Panel: Increasing Tension in South China Sea as China Seeks Regional Power

China testing U.S., Australia in push to become regional hegemony

This areal photo taken through a glass window of a military plane shows China's alleged on-going reclamation of Mischief Reef in the Spratly Islands in the South China Sea Monday, May 11
China's alleged on-going reclamation of Mischief Reef in the Spratly Islands in the South China Sea / AP

Experts met at the Center for Strategic and International Studies on Tuesday to discuss rising tension in the South China Sea.

China seeks to achieve regional hegemony in Asia, and its behavior now serves to fulfill this long-term goal, said Patrick Cronin, an official at the Center for New American Security.

"China’s long-term strategy is to strengthen its position," Cronin said.

As China has propped itself up as a world power, it has expanded its military arsenal into the South China Sea in an attempt to intimidate the surrounding countries, Ian Storey, senior fellow at the Institute for Southeast Asia Studies, said.

He said the smaller nations surrounding China have felt the increased tension, and have increased their military spending, accordingly. The countries cannot feasibly keep up with Chinese development, however.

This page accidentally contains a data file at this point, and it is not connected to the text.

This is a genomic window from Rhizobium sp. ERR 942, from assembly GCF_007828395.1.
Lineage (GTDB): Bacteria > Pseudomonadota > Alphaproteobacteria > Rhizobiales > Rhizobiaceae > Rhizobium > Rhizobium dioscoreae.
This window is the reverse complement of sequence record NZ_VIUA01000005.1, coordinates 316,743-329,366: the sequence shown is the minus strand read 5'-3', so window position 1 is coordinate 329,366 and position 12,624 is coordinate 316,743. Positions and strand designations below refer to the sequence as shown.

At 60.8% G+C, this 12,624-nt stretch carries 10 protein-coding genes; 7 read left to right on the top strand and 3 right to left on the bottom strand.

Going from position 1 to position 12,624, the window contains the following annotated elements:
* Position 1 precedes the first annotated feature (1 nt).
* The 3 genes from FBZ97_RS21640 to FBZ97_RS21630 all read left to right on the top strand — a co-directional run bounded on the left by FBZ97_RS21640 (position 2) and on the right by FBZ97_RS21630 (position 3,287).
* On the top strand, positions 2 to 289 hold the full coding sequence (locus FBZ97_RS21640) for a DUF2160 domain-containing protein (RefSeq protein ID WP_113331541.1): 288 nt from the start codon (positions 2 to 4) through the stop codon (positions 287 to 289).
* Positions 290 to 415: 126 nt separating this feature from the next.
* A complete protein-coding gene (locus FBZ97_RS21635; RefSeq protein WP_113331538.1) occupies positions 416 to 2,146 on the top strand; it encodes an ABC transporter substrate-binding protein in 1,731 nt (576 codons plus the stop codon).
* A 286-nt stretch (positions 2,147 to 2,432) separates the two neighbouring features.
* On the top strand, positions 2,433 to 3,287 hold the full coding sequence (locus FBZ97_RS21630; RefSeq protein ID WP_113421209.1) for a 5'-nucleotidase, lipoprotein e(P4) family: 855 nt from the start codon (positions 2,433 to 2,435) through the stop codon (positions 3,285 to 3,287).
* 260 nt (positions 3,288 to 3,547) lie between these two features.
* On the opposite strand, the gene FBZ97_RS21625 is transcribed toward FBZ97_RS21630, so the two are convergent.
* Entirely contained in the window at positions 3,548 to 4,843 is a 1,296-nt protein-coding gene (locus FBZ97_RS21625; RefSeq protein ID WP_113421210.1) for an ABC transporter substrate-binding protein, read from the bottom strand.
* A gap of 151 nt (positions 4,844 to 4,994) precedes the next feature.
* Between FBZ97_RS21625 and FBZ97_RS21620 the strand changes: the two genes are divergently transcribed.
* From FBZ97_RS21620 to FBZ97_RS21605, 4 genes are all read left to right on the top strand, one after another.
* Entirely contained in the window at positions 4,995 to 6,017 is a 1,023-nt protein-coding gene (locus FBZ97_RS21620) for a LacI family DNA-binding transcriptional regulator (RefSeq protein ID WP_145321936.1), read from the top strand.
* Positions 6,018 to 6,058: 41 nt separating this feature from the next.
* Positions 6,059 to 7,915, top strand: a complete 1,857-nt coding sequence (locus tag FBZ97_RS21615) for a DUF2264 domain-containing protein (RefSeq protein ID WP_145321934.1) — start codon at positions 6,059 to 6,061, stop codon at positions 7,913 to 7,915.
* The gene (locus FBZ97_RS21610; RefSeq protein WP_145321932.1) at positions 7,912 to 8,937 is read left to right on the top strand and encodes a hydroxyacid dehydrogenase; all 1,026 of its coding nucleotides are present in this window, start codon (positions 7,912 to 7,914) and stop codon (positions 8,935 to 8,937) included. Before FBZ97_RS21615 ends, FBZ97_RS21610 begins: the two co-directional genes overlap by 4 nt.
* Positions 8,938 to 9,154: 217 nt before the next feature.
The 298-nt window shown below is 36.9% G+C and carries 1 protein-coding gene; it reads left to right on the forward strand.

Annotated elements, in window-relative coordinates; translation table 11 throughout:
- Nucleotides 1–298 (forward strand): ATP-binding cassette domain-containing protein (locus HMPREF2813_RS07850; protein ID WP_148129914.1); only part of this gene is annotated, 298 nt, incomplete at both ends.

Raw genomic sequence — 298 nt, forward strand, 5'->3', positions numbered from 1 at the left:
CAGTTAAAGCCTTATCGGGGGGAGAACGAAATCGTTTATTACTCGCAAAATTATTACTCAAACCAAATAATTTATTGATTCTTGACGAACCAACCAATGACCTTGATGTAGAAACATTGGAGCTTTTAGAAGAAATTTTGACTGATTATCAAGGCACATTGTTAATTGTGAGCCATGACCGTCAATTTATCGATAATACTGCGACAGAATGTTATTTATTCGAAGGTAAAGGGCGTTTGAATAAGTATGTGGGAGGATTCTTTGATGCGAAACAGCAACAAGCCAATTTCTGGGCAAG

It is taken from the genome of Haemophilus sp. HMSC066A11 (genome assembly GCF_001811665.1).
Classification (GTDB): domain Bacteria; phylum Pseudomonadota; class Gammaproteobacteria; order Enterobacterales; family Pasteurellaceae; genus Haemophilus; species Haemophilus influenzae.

"Simply put, the gap between the military power of China and Southeast Asia has widened into a chasm," Storey said. "Southeast Asian countries have also been raising their defense spending. They’ve equipped themselves with larger, longer-range surface and subsurface vessels that have improved their power projection capabilities."

Peter Jennings of the Australian Strategic Policy Institute said there is no balance of power, which is how China assumed a leading role in the region.

"Really, the problem that we’re dealing with here is not so much a problem of international balance, but an absence of balance," Jennings said.

Cronin said the U.S. could help in balancing power in the area, securing America’s interest while easing tensions between the Chinese and surrounding countries.

He said that the United States should take a multi-faceted approach in dealing with China, while aligning itself with allies in the region to resolve the conflict diplomatically.

"The United States must take a balanced approach," Cronin said. "This approach must be comprehensive, beginning with a strong economic foundation, national diplomatic and political engagement, and a strong national military capability.

"Stronger security cooperation with allies and partners, however, will remain necessary to harness the larger strategic and political vision. We must keep our eye on this larger balance of power."

Ultimately, China is exerting power because there is no nation that it sees as able to rein it in. China wishes to be the regional hegemonic power, and it is testing neighboring states, including Australia and the United States, to see whether they will stop them from assuming the role, Jennings said.

"China is in a pragmatic position to strengthen its position by continuing to test the limits of the international poles for its own restructuring activities."